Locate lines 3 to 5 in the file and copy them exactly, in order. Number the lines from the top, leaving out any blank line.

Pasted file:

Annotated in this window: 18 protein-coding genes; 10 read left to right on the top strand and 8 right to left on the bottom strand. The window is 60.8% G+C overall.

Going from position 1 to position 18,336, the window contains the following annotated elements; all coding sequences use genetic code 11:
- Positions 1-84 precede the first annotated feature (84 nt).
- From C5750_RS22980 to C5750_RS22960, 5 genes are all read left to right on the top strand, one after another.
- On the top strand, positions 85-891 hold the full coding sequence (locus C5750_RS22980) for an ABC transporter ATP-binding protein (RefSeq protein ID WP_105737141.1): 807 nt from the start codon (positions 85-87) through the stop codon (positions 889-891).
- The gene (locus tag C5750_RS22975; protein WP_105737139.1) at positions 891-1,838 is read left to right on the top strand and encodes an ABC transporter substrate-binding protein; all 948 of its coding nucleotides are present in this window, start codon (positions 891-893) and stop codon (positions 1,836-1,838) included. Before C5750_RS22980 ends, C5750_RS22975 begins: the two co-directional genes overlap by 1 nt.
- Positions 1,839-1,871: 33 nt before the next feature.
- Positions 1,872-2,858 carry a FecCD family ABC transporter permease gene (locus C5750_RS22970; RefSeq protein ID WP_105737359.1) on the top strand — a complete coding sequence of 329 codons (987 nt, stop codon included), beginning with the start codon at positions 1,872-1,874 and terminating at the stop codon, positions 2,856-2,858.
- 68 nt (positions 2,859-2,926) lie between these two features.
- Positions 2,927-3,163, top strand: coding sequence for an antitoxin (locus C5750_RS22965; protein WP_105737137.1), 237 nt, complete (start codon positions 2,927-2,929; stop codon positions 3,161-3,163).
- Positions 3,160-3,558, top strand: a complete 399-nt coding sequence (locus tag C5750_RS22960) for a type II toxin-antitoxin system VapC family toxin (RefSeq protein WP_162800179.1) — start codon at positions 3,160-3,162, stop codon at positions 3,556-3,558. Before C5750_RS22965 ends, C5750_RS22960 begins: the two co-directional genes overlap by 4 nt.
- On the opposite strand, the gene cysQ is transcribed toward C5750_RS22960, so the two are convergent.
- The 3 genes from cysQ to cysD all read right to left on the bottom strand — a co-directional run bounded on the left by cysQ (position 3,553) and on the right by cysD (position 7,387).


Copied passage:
- Positions 1-84 precede the first annotated feature (84 nt).
- From C5750_RS22980 to C5750_RS22960, 5 genes are all read left to right on the top strand, one after another.
- On the top strand, positions 85-891 hold the full coding sequence (locus C5750_RS22980) for an ABC transporter ATP-binding protein (RefSeq protein ID WP_105737141.1): 807 nt from the start codon (positions 85-87) through the stop codon (positions 889-891).